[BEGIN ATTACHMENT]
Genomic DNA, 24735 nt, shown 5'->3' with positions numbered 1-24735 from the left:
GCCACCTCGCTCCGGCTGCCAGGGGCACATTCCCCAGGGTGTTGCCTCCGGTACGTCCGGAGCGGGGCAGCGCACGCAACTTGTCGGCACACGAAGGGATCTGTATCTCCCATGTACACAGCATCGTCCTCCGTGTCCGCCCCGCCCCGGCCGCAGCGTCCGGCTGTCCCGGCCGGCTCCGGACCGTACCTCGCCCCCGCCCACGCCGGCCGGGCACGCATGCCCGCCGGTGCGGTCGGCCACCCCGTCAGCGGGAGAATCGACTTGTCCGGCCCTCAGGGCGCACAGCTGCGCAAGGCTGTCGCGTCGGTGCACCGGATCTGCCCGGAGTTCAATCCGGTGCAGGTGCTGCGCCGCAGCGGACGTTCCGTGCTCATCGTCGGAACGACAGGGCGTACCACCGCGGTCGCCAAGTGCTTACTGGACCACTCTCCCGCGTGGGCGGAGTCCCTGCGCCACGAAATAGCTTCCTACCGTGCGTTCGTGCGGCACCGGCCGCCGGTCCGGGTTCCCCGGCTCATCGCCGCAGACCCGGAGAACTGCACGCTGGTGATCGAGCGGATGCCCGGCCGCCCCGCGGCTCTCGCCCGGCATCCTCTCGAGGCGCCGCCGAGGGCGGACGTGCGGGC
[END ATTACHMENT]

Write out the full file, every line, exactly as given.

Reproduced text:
Genomic DNA, 24735 nt, shown 5'->3' with positions numbered 1-24735 from the left:
GCCACCTCGCTCCGGCTGCCAGGGGCACATTCCCCAGGGTGTTGCCTCCGGTACGTCCGGAGCGGGGCAGCGCACGCAACTTGTCGGCACACGAAGGGATCTGTATCTCCCATGTACACAGCATCGTCCTCCGTGTCCGCCCCGCCCCGGCCGCAGCGTCCGGCTGTCCCGGCCGGCTCCGGACCGTACCTCGCCCCCGCCCACGCCGGCCGGGCACGCATGCCCGCCGGTGCGGTCGGCCACCCCGTCAGCGGGAGAATCGACTTGTCCGGCCCTCAGGGCGCACAGCTGCGCAAGGCTGTCGCGTCGGTGCACCGGATCTGCCCGGAGTTCAATCCGGTGCAGGTGCTGCGCCGCAGCGGACGTTCCGTGCTCATCGTCGGAACGACAGGGCGTACCACCGCGGTCGCCAAGTGCTTACTGGACCACTCTCCCGCGTGGGCGGAGTCCCTGCGCCACGAAATAGCTTCCTACCGTGCGTTCGTGCGGCACCGGCCGCCGGTCCGGGTTCCCCGGCTCATCGCCGCAGACCCGGAGAACTGCACGCTGGTGATCGAGCGGATGCCCGGCCGCCCCGCGGCTCTCGCCCGGCATCCTCTCGAGGCGCCGCCGAGGGCGGACGTGCGGGC